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1 Corinthians 9:1–2

“Am I not free? Am I not an apostle? Have I not seen Jesus our Lord? Are not you my workmanship in the Lord? If to others I am not an apostle, at least I am to you, for you are the seal of my apostleship in the Lord.”

Paul’s rejection of the self-professed “strong” Corinthians’ joining in the meals that were part of pagan worship is based on the fact that doing so was not loving toward other believers. Formally, the “strong” were correct that since only one God exists, the pagans were not actually worshiping deities when they gathered in their temples. For instance, despite appearances to the contrary, pagans who gathered to worship the Greek god Zeus did not actually worship Zeus, for no such god exists (1 Cor. 8:1–6). Moreover, the “strong” Corinthians were correct that eating in itself is indifferent and thus that they were free to eat whatever they liked (v. 8). However, the “strong” Corinthians applied these truths wrongly by taking part in the pagan meals. Their actions caused believers who thought that the gods existed to fall back into idolatry (vv. 7, 9–10).

This was not the only reason that eating the pagan meals was wrong (10:20–21), but it was a fundamental reason. Christians have been brought into a new relationship with God and with each other, so we must look out for the interests of other believers (Phil. 2:4). Thus, Paul concludes that it is wrong to use our knowledge of the truth in a way that ends up leading others astray (1 Cor. 8:11–12). He vows that he will not eat if such eating will cause others to stumble (v. 13).

Although Paul will make it clear that “weaker,” less knowledgeable believers should not lord their weaknesses in such a way as to bind others (10:23–30; see Rom. 14), he must first make it clear that Christian freedom should not be employed in a way to make others stumble. But such does not deny the true freedom that believers possess (1 Cor. 8:13). This leads him in 1 Corinthians 9 into a bit of a digression on his freedom as an Apostle, which also serves as a defense of his Apostleship. As we saw in chapter 4, some in Corinth questioned Paul’s Apostolic call, apparently because they thought his suffering was incongruous with Apostolic ministry. Chapter 9 indicates that Paul’s failure to enjoy having a wife and financial support from the Christian congregation as the other Apostles did also led some to question his Apostleship. If he were truly an Apostle, the opposition reasoned, he would make use of such rights.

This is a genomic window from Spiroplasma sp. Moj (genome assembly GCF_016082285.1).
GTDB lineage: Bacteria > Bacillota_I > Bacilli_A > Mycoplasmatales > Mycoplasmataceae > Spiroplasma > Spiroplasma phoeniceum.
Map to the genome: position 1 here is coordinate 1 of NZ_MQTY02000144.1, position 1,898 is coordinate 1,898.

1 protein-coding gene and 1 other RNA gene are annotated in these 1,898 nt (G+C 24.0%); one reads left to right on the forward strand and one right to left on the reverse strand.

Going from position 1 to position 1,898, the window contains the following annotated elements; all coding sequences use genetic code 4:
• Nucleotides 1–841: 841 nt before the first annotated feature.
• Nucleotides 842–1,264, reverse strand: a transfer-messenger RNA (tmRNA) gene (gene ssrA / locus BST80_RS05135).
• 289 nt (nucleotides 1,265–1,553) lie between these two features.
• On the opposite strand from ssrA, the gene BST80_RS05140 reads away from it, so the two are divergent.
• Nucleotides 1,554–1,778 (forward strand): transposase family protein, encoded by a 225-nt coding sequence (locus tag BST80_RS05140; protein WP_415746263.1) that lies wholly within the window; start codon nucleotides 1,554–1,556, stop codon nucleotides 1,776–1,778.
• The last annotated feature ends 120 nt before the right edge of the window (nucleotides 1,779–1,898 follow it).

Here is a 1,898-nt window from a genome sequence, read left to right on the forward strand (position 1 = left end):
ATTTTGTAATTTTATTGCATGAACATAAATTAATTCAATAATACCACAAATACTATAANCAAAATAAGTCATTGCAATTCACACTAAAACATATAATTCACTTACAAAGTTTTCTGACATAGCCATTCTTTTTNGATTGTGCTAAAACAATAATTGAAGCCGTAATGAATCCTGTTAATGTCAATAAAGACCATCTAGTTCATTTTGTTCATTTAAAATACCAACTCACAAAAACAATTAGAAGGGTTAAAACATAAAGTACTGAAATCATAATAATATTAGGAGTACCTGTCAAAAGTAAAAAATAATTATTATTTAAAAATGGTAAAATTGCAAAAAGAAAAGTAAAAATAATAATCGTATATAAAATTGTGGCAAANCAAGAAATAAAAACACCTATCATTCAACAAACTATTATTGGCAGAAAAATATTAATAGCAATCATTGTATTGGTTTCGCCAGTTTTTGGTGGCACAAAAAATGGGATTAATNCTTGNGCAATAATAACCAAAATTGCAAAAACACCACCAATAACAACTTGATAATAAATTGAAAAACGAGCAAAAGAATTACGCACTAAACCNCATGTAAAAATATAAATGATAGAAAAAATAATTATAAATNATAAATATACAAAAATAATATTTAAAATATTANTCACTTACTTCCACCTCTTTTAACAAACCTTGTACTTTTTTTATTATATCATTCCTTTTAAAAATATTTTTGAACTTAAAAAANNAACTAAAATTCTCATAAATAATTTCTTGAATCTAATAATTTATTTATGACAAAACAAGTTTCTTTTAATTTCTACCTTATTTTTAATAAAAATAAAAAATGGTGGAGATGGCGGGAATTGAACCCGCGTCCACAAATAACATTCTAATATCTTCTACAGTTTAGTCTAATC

Paul begins his defense by noting that he is most certainly an Apostle. In fact, the Corinthians proved as much because they were converted under his ministry. In a sense, to question Paul’s ministry was to question their own understanding of the gospel (vv. 1–2).

Coram Deo Living before the face of God

The Corinthians are not the only professing believers in history to question Paul’s call. Even today, some professing believers doubt that Paul spoke for Christ. They might explicitly call his authority into question by denying his teaching or more implicitly doubt him by putting his teaching on a lower level than that of Jesus. Let us not do that for Paul or any of the other Apostles.

For Further Study
  • Acts 9:1–31
  • 2 Peter 3:15–16

Wounding the Conscience of Another

Precious in the Sight of the Lord

Keep Reading Luther on Trial: The Diet of Worms

From the April 2021 Issue
Apr 2021 Issue